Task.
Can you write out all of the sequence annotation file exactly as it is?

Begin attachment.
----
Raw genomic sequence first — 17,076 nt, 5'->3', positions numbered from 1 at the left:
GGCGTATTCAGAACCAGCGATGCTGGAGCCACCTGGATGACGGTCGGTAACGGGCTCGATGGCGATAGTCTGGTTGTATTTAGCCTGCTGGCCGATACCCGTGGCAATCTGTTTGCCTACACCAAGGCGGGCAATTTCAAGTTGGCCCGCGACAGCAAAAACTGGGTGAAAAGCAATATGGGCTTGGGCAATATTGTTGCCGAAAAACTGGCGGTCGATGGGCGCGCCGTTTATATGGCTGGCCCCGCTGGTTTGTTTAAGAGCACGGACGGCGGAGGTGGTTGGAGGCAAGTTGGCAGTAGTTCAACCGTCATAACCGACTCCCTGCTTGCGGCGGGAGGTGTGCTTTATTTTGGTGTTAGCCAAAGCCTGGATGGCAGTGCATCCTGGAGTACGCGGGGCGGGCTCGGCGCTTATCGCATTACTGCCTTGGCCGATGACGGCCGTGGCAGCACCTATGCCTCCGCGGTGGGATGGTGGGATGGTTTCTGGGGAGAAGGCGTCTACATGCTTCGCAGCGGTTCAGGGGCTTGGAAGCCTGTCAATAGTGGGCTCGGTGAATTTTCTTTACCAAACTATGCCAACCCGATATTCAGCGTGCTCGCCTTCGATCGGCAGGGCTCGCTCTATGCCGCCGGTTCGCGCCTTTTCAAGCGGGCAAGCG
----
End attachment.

Raw genomic sequence first — 17,076 nt, 5'->3', positions numbered from 1 at the left:
GGCGTATTCAGAACCAGCGATGCTGGAGCCACCTGGATGACGGTCGGTAACGGGCTCGATGGCGATAGTCTGGTTGTATTTAGCCTGCTGGCCGATACCCGTGGCAATCTGTTTGCCTACACCAAGGCGGGCAATTTCAAGTTGGCCCGCGACAGCAAAAACTGGGTGAAAAGCAATATGGGCTTGGGCAATATTGTTGCCGAAAAACTGGCGGTCGATGGGCGCGCCGTTTATATGGCTGGCCCCGCTGGTTTGTTTAAGAGCACGGACGGCGGAGGTGGTTGGAGGCAAGTTGGCAGTAGTTCAACCGTCATAACCGACTCCCTGCTTGCGGCGGGAGGTGTGCTTTATTTTGGTGTTAGCCAAAGCCTGGATGGCAGTGCATCCTGGAGTACGCGGGGCGGGCTCGGCGCTTATCGCATTACTGCCTTGGCCGATGACGGCCGTGGCAGCACCTATGCCTCCGCGGTGGGATGGTGGGATGGTTTCTGGGGAGAAGGCGTCTACATGCTTCGCAGCGGTTCAGGGGCTTGGAAGCCTGTCAATAGTGGGCTCGGTGAATTTTCTTTACCAAACTATGCCAACCCGATATTCAGCGTGCTCGCCTTCGATCGGCAGGGCTCGCTCTATGCCGCCGGTTCGCGCCTTTTCAAGCGGGCAAGCG